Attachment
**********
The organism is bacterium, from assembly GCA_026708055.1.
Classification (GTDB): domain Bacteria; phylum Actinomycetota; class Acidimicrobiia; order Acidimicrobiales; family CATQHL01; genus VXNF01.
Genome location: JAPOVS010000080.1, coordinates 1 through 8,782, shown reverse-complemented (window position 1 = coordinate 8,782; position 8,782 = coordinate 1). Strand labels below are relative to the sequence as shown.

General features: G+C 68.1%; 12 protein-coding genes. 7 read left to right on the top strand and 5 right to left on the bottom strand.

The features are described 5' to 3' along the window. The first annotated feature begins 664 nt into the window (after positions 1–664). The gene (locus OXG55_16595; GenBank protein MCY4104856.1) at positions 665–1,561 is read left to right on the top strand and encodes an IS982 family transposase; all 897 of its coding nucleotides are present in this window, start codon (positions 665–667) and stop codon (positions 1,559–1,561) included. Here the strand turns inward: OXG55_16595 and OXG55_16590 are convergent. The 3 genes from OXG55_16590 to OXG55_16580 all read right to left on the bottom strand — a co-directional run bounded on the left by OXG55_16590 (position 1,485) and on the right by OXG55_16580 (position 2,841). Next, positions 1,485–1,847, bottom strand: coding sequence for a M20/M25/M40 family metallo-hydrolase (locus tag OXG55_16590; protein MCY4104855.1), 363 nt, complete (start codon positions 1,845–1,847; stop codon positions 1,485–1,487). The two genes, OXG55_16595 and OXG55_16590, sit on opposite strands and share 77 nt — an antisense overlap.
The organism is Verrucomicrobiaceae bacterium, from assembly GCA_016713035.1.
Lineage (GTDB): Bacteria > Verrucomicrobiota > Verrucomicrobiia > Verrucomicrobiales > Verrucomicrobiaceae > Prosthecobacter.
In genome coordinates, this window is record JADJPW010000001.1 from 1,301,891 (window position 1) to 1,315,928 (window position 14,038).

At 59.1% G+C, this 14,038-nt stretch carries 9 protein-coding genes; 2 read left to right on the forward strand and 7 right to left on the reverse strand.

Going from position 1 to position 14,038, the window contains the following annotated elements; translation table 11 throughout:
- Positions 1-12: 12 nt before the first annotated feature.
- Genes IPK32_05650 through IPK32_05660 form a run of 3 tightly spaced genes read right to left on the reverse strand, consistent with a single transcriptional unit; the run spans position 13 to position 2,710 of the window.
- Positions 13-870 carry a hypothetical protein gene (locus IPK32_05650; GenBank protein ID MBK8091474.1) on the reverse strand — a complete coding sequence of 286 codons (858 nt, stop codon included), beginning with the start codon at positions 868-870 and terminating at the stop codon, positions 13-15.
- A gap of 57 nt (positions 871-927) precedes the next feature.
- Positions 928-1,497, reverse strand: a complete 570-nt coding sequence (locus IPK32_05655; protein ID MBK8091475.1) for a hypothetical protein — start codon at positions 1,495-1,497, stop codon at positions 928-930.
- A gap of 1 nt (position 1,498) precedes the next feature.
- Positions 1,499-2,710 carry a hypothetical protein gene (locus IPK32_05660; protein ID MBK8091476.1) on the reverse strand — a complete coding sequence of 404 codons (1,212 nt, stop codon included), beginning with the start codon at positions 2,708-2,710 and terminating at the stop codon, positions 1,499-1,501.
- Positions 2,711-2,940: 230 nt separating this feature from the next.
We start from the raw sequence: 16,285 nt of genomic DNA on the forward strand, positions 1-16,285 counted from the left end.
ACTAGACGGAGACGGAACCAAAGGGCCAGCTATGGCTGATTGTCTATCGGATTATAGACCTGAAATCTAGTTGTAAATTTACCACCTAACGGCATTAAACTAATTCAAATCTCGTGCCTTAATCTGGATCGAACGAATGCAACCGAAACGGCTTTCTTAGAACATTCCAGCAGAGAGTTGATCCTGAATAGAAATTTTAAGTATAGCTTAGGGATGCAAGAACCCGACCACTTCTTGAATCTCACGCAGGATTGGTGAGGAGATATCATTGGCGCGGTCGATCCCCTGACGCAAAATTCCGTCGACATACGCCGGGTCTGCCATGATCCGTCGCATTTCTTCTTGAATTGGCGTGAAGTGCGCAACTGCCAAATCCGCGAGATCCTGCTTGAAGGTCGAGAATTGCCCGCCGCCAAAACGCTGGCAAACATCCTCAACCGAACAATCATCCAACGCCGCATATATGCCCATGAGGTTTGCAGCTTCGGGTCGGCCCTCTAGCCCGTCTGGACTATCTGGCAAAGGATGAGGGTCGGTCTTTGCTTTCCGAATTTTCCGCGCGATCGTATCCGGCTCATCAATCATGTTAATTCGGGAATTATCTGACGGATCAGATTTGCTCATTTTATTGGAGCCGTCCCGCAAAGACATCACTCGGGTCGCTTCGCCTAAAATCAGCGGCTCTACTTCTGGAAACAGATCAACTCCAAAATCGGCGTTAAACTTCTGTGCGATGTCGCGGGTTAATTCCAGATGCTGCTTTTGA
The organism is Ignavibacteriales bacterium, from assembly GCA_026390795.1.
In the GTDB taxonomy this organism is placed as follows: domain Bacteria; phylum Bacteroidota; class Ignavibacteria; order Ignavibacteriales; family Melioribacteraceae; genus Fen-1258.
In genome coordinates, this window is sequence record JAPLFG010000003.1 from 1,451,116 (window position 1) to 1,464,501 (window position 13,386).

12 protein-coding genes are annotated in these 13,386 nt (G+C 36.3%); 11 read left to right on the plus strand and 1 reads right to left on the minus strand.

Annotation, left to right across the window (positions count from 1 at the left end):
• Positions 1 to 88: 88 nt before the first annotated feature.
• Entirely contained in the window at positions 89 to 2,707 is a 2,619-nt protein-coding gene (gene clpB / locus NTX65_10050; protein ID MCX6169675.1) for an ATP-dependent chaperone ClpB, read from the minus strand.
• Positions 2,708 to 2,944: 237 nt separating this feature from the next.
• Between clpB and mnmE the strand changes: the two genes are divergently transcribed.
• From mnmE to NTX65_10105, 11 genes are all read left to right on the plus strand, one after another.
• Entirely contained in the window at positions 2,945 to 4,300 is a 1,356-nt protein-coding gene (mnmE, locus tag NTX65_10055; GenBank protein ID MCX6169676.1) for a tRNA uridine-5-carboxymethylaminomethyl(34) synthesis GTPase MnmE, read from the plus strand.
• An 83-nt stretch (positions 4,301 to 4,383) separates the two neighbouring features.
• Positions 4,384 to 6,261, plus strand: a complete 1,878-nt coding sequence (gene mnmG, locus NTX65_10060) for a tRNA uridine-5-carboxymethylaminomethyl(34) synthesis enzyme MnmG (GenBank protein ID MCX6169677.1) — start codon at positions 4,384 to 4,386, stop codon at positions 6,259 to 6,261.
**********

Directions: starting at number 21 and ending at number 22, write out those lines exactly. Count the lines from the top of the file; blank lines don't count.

The organism is Ignavibacteriales bacterium, from assembly GCA_026390795.1.
In the GTDB taxonomy this organism is placed as follows: domain Bacteria; phylum Bacteroidota; class Ignavibacteria; order Ignavibacteriales; family Melioribacteraceae; genus Fen-1258.